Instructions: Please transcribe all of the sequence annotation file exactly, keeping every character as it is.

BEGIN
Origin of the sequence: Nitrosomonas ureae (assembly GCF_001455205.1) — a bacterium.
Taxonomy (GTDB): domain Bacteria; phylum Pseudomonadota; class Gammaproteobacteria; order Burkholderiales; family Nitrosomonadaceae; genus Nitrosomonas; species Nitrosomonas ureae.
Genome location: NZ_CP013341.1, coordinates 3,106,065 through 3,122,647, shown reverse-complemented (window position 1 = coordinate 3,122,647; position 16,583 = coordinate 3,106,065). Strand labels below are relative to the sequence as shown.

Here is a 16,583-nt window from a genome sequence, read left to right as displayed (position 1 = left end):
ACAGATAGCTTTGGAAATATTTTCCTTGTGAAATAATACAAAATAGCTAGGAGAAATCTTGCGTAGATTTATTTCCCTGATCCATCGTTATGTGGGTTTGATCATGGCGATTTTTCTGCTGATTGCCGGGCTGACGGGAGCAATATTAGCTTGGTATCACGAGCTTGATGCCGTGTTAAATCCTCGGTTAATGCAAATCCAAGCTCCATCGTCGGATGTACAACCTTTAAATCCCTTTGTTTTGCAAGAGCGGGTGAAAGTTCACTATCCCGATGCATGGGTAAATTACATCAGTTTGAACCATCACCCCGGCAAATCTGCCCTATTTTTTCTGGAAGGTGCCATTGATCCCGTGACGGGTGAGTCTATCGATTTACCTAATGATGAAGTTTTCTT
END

Origin of the sequence: Nitrosomonas ureae (assembly GCF_001455205.1) — a bacterium.
Taxonomy (GTDB): domain Bacteria; phylum Pseudomonadota; class Gammaproteobacteria; order Burkholderiales; family Nitrosomonadaceae; genus Nitrosomonas; species Nitrosomonas ureae.
Genome location: NZ_CP013341.1, coordinates 3,106,065 through 3,122,647, shown reverse-complemented (window position 1 = coordinate 3,122,647; position 16,583 = coordinate 3,106,065). Strand labels below are relative to the sequence as shown.

Here is a 16,583-nt window from a genome sequence, read left to right as displayed (position 1 = left end):
ACAGATAGCTTTGGAAATATTTTCCTTGTGAAATAATACAAAATAGCTAGGAGAAATCTTGCGTAGATTTATTTCCCTGATCCATCGTTATGTGGGTTTGATCATGGCGATTTTTCTGCTGATTGCCGGGCTGACGGGAGCAATATTAGCTTGGTATCACGAGCTTGATGCCGTGTTAAATCCTCGGTTAATGCAAATCCAAGCTCCATCGTCGGATGTACAACCTTTAAATCCCTTTGTTTTGCAAGAGCGGGTGAAAGTTCACTATCCCGATGCATGGGTAAATTACATCAGTTTGAACCATCACCCCGGCAAATCTGCCCTATTTTTTCTGGAAGGTGCCATTGATCCCGTGACGGGTGAGTCTATCGATTTACCTAATGATGAAGTTTTCTT